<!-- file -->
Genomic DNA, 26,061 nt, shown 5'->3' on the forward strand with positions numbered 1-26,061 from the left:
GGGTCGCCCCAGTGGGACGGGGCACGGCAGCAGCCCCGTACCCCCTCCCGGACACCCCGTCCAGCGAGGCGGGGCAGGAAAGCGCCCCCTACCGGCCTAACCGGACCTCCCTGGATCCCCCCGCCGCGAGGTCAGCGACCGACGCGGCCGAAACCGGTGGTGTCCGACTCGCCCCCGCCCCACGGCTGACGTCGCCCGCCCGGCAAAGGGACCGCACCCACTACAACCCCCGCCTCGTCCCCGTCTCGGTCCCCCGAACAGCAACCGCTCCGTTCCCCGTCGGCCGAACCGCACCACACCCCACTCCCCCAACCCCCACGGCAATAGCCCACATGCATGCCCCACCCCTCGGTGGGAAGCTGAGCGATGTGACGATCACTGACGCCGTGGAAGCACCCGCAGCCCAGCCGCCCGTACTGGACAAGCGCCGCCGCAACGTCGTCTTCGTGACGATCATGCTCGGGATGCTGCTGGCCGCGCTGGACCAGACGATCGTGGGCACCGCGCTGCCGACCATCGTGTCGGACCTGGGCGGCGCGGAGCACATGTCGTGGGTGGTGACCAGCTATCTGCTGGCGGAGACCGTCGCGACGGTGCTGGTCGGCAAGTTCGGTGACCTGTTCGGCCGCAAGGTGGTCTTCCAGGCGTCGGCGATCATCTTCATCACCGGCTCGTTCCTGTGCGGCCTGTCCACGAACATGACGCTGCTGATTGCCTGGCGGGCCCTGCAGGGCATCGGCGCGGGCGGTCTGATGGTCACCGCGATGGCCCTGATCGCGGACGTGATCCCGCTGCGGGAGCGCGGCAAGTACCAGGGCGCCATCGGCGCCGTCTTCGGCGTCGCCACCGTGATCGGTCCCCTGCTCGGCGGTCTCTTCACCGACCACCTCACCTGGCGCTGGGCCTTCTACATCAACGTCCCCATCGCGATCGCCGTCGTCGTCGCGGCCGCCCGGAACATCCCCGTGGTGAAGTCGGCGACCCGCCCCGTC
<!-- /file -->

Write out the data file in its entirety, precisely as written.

Genomic DNA, 26,061 nt, shown 5'->3' on the forward strand with positions numbered 1-26,061 from the left:
GGGTCGCCCCAGTGGGACGGGGCACGGCAGCAGCCCCGTACCCCCTCCCGGACACCCCGTCCAGCGAGGCGGGGCAGGAAAGCGCCCCCTACCGGCCTAACCGGACCTCCCTGGATCCCCCCGCCGCGAGGTCAGCGACCGACGCGGCCGAAACCGGTGGTGTCCGACTCGCCCCCGCCCCACGGCTGACGTCGCCCGCCCGGCAAAGGGACCGCACCCACTACAACCCCCGCCTCGTCCCCGTCTCGGTCCCCCGAACAGCAACCGCTCCGTTCCCCGTCGGCCGAACCGCACCACACCCCACTCCCCCAACCCCCACGGCAATAGCCCACATGCATGCCCCACCCCTCGGTGGGAAGCTGAGCGATGTGACGATCACTGACGCCGTGGAAGCACCCGCAGCCCAGCCGCCCGTACTGGACAAGCGCCGCCGCAACGTCGTCTTCGTGACGATCATGCTCGGGATGCTGCTGGCCGCGCTGGACCAGACGATCGTGGGCACCGCGCTGCCGACCATCGTGTCGGACCTGGGCGGCGCGGAGCACATGTCGTGGGTGGTGACCAGCTATCTGCTGGCGGAGACCGTCGCGACGGTGCTGGTCGGCAAGTTCGGTGACCTGTTCGGCCGCAAGGTGGTCTTCCAGGCGTCGGCGATCATCTTCATCACCGGCTCGTTCCTGTGCGGCCTGTCCACGAACATGACGCTGCTGATTGCCTGGCGGGCCCTGCAGGGCATCGGCGCGGGCGGTCTGATGGTCACCGCGATGGCCCTGATCGCGGACGTGATCCCGCTGCGGGAGCGCGGCAAGTACCAGGGCGCCATCGGCGCCGTCTTCGGCGTCGCCACCGTGATCGGTCCCCTGCTCGGCGGTCTCTTCACCGACCACCTCACCTGGCGCTGGGCCTTCTACATCAACGTCCCCATCGCGATCGCCGTCGTCGTCGCGGCCGCCCGGAACATCCCCGTGGTGAAGTCGGCGACCCGCCCCGTC